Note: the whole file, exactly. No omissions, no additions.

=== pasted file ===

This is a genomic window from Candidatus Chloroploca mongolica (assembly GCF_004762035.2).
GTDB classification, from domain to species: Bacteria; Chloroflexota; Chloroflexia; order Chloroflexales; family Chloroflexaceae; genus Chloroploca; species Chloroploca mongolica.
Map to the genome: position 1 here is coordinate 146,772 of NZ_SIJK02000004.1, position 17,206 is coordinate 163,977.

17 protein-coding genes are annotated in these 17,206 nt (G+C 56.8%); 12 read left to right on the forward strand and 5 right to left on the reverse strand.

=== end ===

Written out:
This is a genomic window from Candidatus Chloroploca mongolica (assembly GCF_004762035.2).
GTDB classification, from domain to species: Bacteria; Chloroflexota; Chloroflexia; order Chloroflexales; family Chloroflexaceae; genus Chloroploca; species Chloroploca mongolica.
Map to the genome: position 1 here is coordinate 146,772 of NZ_SIJK02000004.1, position 17,206 is coordinate 163,977.

17 protein-coding genes are annotated in these 17,206 nt (G+C 56.8%); 12 read left to right on the forward strand and 5 right to left on the reverse strand.